A ROADSIDE PROPHET
From my upper field, when I look across the countryside, I can see in the distance a short stretch of the gray town road. It winds out of a little wood, crosses a knoll, and loses itself again beyond the trees of an old orchard. I love that spot in my upper field, and the view of the road beyond. When I am at work there I have only to look up to see the world go by—part of it going down to the town, and part of it coming up again. And I never see a traveller on the hill, especially if he be afoot, without feeling that if I met him I should like him, and that whatever he had to say I should like to hear.
* * * * *
At first I could not make out what the man was doing. Most of the travellers I see from my field are like the people I commonly meet—so intent upon their destination that they take no joy of the road they travel. They do not even see me here in the fields; and if they did, they would probably think me a slow and unprofitable person. I have nothing that they can carry away and store up in barns, or reduce to percentages, or calculate as profit and loss; they do not perceive what a wonderful place this is; they do not know that here, too, we gather a crop of contentment.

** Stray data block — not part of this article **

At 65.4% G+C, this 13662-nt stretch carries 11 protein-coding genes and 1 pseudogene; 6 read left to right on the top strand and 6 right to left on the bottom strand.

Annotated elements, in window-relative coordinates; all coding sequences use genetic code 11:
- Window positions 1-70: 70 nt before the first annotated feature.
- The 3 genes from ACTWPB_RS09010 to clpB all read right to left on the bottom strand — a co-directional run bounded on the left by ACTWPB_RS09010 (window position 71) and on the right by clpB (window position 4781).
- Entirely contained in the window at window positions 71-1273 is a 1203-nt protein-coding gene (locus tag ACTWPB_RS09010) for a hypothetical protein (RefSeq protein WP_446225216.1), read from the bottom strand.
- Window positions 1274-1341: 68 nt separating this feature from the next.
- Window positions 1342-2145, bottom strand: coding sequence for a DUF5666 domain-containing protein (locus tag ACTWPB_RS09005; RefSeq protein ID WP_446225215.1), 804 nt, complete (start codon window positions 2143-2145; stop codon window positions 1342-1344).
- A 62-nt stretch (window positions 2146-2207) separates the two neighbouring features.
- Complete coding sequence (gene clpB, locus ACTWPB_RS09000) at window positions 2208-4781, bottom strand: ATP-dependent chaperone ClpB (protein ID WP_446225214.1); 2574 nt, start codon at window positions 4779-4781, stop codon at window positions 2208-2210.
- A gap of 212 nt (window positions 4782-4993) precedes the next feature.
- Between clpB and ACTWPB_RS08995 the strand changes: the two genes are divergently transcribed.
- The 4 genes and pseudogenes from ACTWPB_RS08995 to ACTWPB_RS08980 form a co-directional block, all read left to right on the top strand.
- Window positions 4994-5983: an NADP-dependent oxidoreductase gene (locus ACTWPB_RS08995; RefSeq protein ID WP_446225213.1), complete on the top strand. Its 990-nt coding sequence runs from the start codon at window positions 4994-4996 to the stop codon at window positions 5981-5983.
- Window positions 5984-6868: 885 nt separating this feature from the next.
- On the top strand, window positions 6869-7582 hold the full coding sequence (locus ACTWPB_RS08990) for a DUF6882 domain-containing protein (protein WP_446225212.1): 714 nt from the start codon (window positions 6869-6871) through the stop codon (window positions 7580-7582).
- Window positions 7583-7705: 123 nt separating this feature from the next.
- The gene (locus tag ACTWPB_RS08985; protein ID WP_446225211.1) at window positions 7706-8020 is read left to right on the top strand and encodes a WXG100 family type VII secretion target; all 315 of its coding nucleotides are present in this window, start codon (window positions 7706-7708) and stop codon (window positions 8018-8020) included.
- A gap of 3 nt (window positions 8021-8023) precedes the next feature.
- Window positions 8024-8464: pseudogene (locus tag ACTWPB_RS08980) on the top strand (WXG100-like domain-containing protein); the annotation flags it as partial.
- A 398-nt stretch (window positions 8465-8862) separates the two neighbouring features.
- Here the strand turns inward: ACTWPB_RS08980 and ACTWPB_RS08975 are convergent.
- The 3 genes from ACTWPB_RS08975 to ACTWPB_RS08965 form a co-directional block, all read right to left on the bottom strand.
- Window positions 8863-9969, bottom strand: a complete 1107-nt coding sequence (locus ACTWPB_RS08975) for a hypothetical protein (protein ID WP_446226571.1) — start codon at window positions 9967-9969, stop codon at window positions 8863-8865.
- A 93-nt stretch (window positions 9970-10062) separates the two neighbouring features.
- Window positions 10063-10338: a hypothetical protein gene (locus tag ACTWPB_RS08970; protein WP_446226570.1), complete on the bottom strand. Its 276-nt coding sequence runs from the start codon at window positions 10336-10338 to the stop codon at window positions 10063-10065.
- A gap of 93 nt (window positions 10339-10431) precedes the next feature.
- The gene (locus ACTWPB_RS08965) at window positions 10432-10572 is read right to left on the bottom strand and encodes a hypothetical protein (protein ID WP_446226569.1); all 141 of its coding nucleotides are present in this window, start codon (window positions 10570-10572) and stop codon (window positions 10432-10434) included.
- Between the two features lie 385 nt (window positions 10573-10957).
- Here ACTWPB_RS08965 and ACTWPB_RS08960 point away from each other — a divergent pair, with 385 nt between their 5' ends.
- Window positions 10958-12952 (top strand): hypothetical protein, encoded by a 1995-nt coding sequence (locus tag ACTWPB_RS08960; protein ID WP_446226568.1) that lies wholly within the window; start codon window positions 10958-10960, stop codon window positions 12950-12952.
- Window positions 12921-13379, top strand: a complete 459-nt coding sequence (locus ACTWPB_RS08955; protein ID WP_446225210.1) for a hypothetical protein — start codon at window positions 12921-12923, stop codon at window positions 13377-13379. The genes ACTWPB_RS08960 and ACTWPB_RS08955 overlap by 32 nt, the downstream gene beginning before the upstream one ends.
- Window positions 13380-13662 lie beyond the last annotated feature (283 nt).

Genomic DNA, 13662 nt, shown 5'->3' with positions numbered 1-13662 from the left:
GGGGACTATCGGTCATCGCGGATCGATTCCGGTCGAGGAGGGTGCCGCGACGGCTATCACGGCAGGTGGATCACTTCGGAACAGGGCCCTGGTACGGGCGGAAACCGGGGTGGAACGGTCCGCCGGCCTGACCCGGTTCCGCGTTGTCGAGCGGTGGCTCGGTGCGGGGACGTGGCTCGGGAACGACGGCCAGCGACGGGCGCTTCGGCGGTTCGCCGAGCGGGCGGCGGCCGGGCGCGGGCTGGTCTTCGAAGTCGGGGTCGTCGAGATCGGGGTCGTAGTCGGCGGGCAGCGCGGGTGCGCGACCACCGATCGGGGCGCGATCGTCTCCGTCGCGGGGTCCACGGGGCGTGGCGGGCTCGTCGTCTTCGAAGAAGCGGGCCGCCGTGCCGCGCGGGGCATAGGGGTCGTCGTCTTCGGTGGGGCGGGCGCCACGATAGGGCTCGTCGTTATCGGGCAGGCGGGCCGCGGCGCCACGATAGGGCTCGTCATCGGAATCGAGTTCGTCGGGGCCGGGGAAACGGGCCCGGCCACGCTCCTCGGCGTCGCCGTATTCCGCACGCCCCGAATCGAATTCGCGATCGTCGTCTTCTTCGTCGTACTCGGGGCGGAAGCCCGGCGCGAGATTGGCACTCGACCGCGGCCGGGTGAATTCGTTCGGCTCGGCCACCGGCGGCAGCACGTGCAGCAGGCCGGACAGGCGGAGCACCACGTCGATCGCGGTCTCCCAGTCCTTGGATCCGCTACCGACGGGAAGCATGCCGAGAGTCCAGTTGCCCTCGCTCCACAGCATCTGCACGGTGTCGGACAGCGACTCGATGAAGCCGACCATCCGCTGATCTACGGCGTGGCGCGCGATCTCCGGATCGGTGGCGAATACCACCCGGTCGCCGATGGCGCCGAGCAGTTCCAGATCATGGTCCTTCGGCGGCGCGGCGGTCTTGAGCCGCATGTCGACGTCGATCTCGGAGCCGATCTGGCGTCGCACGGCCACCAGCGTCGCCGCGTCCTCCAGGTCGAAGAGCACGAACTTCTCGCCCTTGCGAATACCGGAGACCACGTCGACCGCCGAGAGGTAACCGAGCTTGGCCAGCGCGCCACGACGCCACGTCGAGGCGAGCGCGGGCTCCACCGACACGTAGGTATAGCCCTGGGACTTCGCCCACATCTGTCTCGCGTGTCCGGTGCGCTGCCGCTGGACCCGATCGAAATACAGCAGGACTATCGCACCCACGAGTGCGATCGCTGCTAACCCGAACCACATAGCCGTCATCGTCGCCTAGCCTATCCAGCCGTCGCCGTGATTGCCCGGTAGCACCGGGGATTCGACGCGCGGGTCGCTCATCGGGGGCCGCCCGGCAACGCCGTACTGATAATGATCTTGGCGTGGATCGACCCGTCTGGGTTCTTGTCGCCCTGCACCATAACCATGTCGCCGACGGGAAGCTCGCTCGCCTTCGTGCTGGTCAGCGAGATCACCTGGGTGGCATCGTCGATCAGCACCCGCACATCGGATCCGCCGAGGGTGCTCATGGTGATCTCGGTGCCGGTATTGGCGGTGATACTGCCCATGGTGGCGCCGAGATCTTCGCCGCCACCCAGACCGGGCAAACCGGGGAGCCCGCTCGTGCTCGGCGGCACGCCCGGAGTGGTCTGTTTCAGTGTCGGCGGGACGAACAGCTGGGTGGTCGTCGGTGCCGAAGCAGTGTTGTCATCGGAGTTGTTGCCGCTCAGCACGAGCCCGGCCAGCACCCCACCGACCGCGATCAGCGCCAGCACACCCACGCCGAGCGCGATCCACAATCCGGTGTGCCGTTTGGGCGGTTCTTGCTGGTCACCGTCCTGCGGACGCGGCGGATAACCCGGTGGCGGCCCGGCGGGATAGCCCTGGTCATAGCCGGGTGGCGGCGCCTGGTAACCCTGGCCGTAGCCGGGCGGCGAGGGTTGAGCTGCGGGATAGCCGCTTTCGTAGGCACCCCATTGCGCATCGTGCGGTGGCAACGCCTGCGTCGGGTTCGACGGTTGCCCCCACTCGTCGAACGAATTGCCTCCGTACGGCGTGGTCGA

But apparently this man was the pattern of a loiterer. I saw him stop on the knoll and look widely about him. Then he stooped down as though searching for something, then moved slowly forward for a few steps. Just at that point in the road lies a great smooth boulder which road-makers long since dead had rolled out upon the wayside. Here to my astonishment I saw him kneel upon the ground. He had something in one hand with which he seemed intently occupied. After a time he stood up, and retreating a few steps down the road, he scanned the boulder narrowly.
“This,” I said to myself, “may be something for me.”
So I crossed the fence and walked down the neighbouring field. It was an Indian summer day with hazy hillsides, and still sunshine, and slumbering brown fields—the sort of a day I love. I leaped the little brook in the valley and strode hastily up the opposite slope. I cannot describe what a sense I had of new worlds to be found here in old fields. So I came to the fence on the other side and looked over. My man was kneeling again at the rock. I was scarcely twenty paces from him, but so earnestly was he engaged that he never once saw me. I had a good look at him. He was a small, thin man with straight gray hair; above his collar I could see the weather-brown wrinkles of his neck. His coat was of black, of a noticeably neat appearance, and I observed, as a further evidence of fastidiousness rare upon the Road, that he was saving his trousers by kneeling on a bit of carpet. What he could be doing there so intently by the roadside I could not imagine. So I climbed the fence, making some little intentional noise as I did so. He arose immediately. Then I saw at his side on the ground two small tin cans, and in his hands a pair of paint brushes. As he stepped aside I saw the words he had been painting on the boulder: